My name is Jan Daisley,
I would like to let you all know that there is life after acquiring a disability and I am living proof of this fact.
When I acquired my disability my diagnosis was grim and I was told I would never be able to achieve anything and would spend the rest of my life in an institution sitting in a corner while the world passed me by. This was like waving a red flag at a bull, comments like that made me more determined to rise above my disability and focus on what I could do, not what I couldn’t.
After moving out of the institution I decided to make the world my oyster. I became involved in church groups and local clubs. I also decided to work on my education and enrolled at TAFE to do certificates II, III and IV in Disability; these certificates empowered me to become an advocate for All people with disability. I also successfully applied for a position with the then Department of Ageing, Disability and Home Care (DADHC), what we know today as ADAC as a Community Advisor on disability issues.
I was inspired to write my first book and to undertake a university degree which placed me up against many barriers. But with sheer determination, resilience and help from my family and friends I overcame all barriers and obtained my first degree and went on to publish my auto-biography. I then launched myself into my second book and a Masters Degree. I graduated with my masters in 2007 and published my second book shortly after. These achievements were unbelievable to those who first diagnosed me as a vegetable.
Since then I have won several awards including the 2008 National Disability Awards – Personal Achievement Award; the 2011 Law and Justice Volunteer Award; I was honoured and privileged to be granted Life Membership of People with Disability Australia Incorporated for whom I served three years as President and remain with the organisation in a voluntary capacity. I am an ambassador for the NSW Companion Card. I was also an ambassador for the 2012 Don’t DIS my ABILITY Campaign. I am currently undergoing the Leaders for Tomorrow course to give me stronger leadership skills which I am finding very useful.
I also participated in the production of several DVD’s on Devolution (a government programme to close all residential institutions housing people with disability) in the hope of encouraging others to move out of Institutions and into the community.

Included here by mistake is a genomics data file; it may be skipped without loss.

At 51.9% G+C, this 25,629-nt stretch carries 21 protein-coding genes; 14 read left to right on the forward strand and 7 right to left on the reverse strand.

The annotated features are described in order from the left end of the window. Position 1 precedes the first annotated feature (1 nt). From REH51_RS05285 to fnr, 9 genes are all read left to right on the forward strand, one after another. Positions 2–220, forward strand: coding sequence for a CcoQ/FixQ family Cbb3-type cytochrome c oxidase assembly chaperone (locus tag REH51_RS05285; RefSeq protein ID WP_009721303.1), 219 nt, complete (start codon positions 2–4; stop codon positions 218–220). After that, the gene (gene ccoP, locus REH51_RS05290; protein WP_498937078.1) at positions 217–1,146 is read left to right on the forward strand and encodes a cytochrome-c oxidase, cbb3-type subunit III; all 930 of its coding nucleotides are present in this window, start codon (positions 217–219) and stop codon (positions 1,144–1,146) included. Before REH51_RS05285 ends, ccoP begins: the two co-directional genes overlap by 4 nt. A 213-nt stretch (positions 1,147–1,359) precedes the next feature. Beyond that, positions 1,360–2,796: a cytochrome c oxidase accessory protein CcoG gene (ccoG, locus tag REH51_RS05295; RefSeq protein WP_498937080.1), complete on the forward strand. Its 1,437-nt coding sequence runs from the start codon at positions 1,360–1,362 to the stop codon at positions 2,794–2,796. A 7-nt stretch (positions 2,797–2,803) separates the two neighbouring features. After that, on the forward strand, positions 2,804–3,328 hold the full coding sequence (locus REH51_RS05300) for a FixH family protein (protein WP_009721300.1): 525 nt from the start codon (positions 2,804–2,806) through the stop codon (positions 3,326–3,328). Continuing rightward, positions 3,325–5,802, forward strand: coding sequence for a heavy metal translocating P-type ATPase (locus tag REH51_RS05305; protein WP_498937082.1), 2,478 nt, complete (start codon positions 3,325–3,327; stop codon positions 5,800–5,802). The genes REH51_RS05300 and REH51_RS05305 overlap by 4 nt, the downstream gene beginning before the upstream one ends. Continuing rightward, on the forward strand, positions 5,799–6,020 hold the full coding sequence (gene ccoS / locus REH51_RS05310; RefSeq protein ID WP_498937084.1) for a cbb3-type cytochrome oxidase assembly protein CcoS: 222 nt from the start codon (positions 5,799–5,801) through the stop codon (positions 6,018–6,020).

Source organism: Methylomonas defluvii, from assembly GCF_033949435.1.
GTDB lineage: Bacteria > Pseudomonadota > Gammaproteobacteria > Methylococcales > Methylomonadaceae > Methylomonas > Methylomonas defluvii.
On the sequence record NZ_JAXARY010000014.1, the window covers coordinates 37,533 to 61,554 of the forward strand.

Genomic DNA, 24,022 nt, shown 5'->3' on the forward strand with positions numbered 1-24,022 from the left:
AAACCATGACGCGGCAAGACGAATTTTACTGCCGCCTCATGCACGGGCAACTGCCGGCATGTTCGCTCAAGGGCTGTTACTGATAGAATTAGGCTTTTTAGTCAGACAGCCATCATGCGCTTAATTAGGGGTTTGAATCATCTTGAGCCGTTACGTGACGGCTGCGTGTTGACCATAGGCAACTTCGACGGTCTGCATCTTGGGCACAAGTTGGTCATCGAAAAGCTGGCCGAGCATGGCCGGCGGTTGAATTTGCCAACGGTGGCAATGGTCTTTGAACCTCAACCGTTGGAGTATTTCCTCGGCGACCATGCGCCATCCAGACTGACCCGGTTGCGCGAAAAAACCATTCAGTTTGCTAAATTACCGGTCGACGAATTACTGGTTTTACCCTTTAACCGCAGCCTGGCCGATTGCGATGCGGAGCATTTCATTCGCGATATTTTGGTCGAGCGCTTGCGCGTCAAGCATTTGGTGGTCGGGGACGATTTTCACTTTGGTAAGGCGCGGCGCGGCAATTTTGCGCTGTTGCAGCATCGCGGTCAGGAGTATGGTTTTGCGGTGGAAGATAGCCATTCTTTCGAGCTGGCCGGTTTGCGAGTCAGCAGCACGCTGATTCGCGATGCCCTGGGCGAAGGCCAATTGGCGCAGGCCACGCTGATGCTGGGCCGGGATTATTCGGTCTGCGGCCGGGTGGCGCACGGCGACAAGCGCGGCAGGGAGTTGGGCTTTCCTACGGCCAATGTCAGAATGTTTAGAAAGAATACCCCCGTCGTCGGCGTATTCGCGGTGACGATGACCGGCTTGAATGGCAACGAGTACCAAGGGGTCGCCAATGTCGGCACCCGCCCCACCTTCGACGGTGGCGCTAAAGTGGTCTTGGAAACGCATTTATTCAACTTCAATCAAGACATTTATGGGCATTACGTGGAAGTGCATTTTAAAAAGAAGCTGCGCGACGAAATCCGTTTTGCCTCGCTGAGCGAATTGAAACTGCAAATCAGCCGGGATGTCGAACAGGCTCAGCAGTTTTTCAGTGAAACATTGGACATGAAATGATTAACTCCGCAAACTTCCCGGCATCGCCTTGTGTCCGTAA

The highlight of my life probably came last year when I travelled to Durban, South Africa as part of an Australian Delegation to attend the United Nations Disabled Persons International 8th World Congress advocating for the Rights of All people with disability. While I was there I went on a four day safari which was awesome, never in my wildest dreams did I ever think I would be able to pat a real live Cheetah, but I did and it was a very emotional experience.
I have achieved more than I thought possible, no one ever thought a blind, speech impaired quadriplegic could rise above numerous obstacles in their life including cancer to become the person I am today. When I first acquired my disability the supports which are around today were not available, that is why I was determined to become an Advocate for people with disability, so they don’t experience the hardships which I had to endure along the way. I believe my experience and knowledge on disability holds me in good stead to advise and assist others who are experiencing difficulties in their communities. If I am able to help one or two people to become more independent and gain a better quality of life for themselves, then all the hardship and struggle I have experienced over the years will make it all worthwhile. I believe I am living proof that there is life after disability. My life is not perfect, I still experience many hardships, but then so does every other human being in the world.
I could go on forever about my life achievements and aspirations for the future but I won’t at this stage. I will just say reach for the sky, you may one day touch the Moon. Never let others put you down and discourage you. Hold your head up high and show the world what people with a disability are capable of.